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The Pipeline

Cost of a total hip replacement? Your guess is as bad as theirs

Sam Gold

new study published in JAMA Internal Medicine examines the uncertainties that currently exist in the total joint replacement market. While it is common that patients don't know the actual cost of their hip or knee surgery (mostly because of disparate payment structures and insurance agreements), this study documents hospitals’ understanding—or lack thereof—of their charges for a total hip replacement.

In a survey of 122 U.S. hospitals, participants were asked about the bundled price (hospital plus physician cost) for a total hip replacement for an imaginary subject—an elderly woman with no insurance. The findings demonstrate a severe lack of consistency in reported prices, as well as a lack of hospital preparedness in answering this type of request. 

Only 16% of participants were able to provide a single bundled price, although that cohort increased by an additional 47% when researchers were forced to separately contact physician providers. Even with this information, the researchers found quoted total prices varied between institutions by over $100,000 ($12,500-$125,798), and some hospitals provided conflicting estimates when prompted with additional calls.


Limited transparency: Costs remain isolated from normal market factors

For uninsured patients, of whom there are approximately 50 million in the United States, the implications of this study are direct and troubling. With the degree of price variation exhibited in the study, uninsured patients may be subjected to elevated prices due to geographical restrictions and a general lack of information about the cost of a total hip replacement.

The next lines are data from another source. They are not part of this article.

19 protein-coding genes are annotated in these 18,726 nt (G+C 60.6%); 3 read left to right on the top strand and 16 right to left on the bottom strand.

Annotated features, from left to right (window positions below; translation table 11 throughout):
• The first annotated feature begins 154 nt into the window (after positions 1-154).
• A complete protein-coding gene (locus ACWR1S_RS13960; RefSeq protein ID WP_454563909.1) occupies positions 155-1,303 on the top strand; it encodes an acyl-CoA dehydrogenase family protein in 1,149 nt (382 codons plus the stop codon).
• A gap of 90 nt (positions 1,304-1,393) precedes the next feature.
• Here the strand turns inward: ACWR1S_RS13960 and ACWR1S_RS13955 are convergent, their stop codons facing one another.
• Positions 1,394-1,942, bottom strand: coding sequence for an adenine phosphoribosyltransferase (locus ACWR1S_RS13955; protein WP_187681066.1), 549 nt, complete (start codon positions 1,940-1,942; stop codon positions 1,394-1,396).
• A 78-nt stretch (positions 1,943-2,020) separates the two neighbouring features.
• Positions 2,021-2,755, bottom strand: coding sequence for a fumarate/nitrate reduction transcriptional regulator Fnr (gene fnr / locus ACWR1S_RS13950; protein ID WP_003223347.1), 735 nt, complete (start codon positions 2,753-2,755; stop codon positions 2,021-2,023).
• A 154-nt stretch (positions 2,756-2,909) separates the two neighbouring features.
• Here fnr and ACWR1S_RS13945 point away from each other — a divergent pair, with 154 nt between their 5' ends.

Similarly, the recent trend towards high-deductible health plans exacerbates these problems associated with a lack of data transparency. These plans may promote more open competition to drive down prices, but when pricing information is as opaque as presented by this study, it is difficult for even the most informed patient to identify an accurate pricing landscape. Procedure costs remain isolated from normal market factors.


Searching for price justification

With such great distribution, how are these prices actually determined? For joint replacements, hospitals are beginning to accumulate and present quality and outcome data. However, because this type of information is still sparse, it is difficult for a prospective patient to draw conclusions based on a hospital’s joint replacement record and its offered price. Hospitals may feel justified in charging more for what it deems as higher quality of care, but this may be lost on patients who do not have access to that information.

This study—especially the price estimate discrepancy within hospitals—cites a need for orthopedic administrators to determine sources of price variability within the service line. Patient variation notwithstanding, it would be beneficial to narrow the range of charges for elective orthopedic procedures. For example, reducing variability in pricing, reimbursement, and costs will help administrators make sound budgetary predictions. As patients continue to press for transparency, hospitals should be able to clearly communicate the expected procedure cost based on explicit outcome data. 


Potential source of price variability

The cost of physician preference items (PPI), which in this case are largely implant devices, represents a potential source of price variability. Their costs are outpacing reimbursement rates, making total procedural costs even more dependent on PPI selection. Vendors do not disclose contract information with other hospital systems, leaving hospitals to search for other sources of pricing transparency. The study’s authors do acknowledge that their data cannot specify the equipment charges included in each quote, although the fabricated patient’s characteristics remained the same for each inquiry.  

Given these conditions, generic orthopedic implants are attracting a great deal of attention. Sold at lower prices and virtually identical to “name brand” devices with years of exposure in the marketplace, these generic implants are a significant opportunity for orthopedic administrators to reign in joint replacement costs. 

  • We're monitoring the emergence of generic technologies. Contact us for assistance in management and evaluation of physician preference items with a customized Physician Preference Item Audit.

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The Advisory Board can help your hospital benchmark your device contracts with our Surgical Profitability Compass, and better communicate quality care information with our Quality Agenda Toolkit.